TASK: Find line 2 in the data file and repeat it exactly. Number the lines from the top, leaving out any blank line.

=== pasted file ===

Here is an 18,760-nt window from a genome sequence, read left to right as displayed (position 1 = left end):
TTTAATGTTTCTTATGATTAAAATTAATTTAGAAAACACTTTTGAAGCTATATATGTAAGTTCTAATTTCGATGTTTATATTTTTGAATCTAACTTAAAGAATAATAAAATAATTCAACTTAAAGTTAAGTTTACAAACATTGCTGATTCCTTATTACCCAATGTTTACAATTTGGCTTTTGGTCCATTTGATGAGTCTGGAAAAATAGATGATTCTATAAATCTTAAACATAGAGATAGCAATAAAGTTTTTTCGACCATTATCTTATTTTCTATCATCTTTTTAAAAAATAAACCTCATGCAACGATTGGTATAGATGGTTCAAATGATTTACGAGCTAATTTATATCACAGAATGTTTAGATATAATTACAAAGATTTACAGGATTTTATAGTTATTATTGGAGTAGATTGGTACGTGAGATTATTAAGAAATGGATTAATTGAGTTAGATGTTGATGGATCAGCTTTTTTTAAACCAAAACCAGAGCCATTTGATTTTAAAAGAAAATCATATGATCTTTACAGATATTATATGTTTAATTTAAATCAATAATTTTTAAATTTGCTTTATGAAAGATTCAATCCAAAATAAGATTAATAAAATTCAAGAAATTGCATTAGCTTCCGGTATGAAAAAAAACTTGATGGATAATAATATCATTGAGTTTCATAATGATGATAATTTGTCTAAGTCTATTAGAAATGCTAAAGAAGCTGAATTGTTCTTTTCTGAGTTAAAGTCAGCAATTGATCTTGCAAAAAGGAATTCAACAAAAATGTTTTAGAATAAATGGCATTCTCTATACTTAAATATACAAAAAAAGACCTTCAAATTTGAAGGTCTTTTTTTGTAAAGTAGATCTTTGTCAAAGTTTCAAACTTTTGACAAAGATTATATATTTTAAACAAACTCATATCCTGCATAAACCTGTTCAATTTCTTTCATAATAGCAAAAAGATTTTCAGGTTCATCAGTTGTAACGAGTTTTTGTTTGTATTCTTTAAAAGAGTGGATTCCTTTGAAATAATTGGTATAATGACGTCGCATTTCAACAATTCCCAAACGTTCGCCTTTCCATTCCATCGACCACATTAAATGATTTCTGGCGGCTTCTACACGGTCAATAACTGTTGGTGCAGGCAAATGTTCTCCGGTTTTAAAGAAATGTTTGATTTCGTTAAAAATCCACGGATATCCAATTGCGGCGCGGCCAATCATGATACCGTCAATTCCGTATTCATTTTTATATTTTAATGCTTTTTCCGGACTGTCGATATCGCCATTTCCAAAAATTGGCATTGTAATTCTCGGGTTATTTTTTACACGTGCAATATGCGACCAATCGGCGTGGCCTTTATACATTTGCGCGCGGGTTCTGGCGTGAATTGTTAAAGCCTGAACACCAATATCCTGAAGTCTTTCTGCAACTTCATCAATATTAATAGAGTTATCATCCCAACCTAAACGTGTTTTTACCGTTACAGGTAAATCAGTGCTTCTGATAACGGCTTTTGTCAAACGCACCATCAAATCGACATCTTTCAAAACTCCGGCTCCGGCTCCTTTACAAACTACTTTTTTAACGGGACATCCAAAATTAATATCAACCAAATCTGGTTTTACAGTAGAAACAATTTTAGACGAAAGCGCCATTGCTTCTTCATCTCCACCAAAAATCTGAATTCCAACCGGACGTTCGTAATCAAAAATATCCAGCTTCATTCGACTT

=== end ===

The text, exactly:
TTTAATGTTTCTTATGATTAAAATTAATTTAGAAAACACTTTTGAAGCTATATATGTAAGTTCTAATTTCGATGTTTATATTTTTGAATCTAACTTAAAGAATAATAAAATAATTCAACTTAAAGTTAAGTTTACAAACATTGCTGATTCCTTATTACCCAATGTTTACAATTTGGCTTTTGGTCCATTTGATGAGTCTGGAAAAATAGATGATTCTATAAATCTTAAACATAGAGATAGCAATAAAGTTTTTTCGACCATTATCTTATTTTCTATCATCTTTTTAAAAAATAAACCTCATGCAACGATTGGTATAGATGGTTCAAATGATTTACGAGCTAATTTATATCACAGAATGTTTAGATATAATTACAAAGATTTACAGGATTTTATAGTTATTATTGGAGTAGATTGGTACGTGAGATTATTAAGAAATGGATTAATTGAGTTAGATGTTGATGGATCAGCTTTTTTTAAACCAAAACCAGAGCCATTTGATTTTAAAAGAAAATCATATGATCTTTACAGATATTATATGTTTAATTTAAATCAATAATTTTTAAATTTGCTTTATGAAAGATTCAATCCAAAATAAGATTAATAAAATTCAAGAAATTGCATTAGCTTCCGGTATGAAAAAAAACTTGATGGATAATAATATCATTGAGTTTCATAATGATGATAATTTGTCTAAGTCTATTAGAAATGCTAAAGAAGCTGAATTGTTCTTTTCTGAGTTAAAGTCAGCAATTGATCTTGCAAAAAGGAATTCAACAAAAATGTTTTAGAATAAATGGCATTCTCTATACTTAAATATACAAAAAAAGACCTTCAAATTTGAAGGTCTTTTTTTGTAAAGTAGATCTTTGTCAAAGTTTCAAACTTTTGACAAAGATTATATATTTTAAACAAACTCATATCCTGCATAAACCTGTTCAATTTCTTTCATAATAGCAAAAAGATTTTCAGGTTCATCAGTTGTAACGAGTTTTTGTTTGTATTCTTTAAAAGAGTGGATTCCTTTGAAATAATTGGTATAATGACGTCGCATTTCAACAATTCCCAAACGTTCGCCTTTCCATTCCATCGACCACATTAAATGATTTCTGGCGGCTTCTACACGGTCAATAACTGTTGGTGCAGGCAAATGTTCTCCGGTTTTAAAGAAATGTTTGATTTCGTTAAAAATCCACGGATATCCAATTGCGGCGCGGCCAATCATGATACCGTCAATTCCGTATTCATTTTTATATTTTAATGCTTTTTCCGGACTGTCGATATCGCCATTTCCAAAAATTGGCATTGTAATTCTCGGGTTATTTTTTACACGTGCAATATGCGACCAATCGGCGTGGCCTTTATACATTTGCGCGCGGGTTCTGGCGTGAATTGTTAAAGCCTGAACACCAATATCCTGAAGTCTTTCTGCAACTTCATCAATATTAATAGAGTTATCATCCCAACCTAAACGTGTTTTTACCGTTACAGGTAAATCAGTGCTTCTGATAACGGCTTTTGTCAAACGCACCATCAAATCGACATCTTTCAAAACTCCGGCTCCGGCTCCTTTACAAACTACTTTTTTAACGGGACATCCAAAATTAATATCAACCAAATCTGGTTTTACAGTAGAAACAATTTTAGACGAAAGCGCCATTGCTTCTTCATCTCCACCAAAAATCTGAATTCCAACCGGACGTTCGTAATCAAAAATATCCAGCTTCATTCGACTT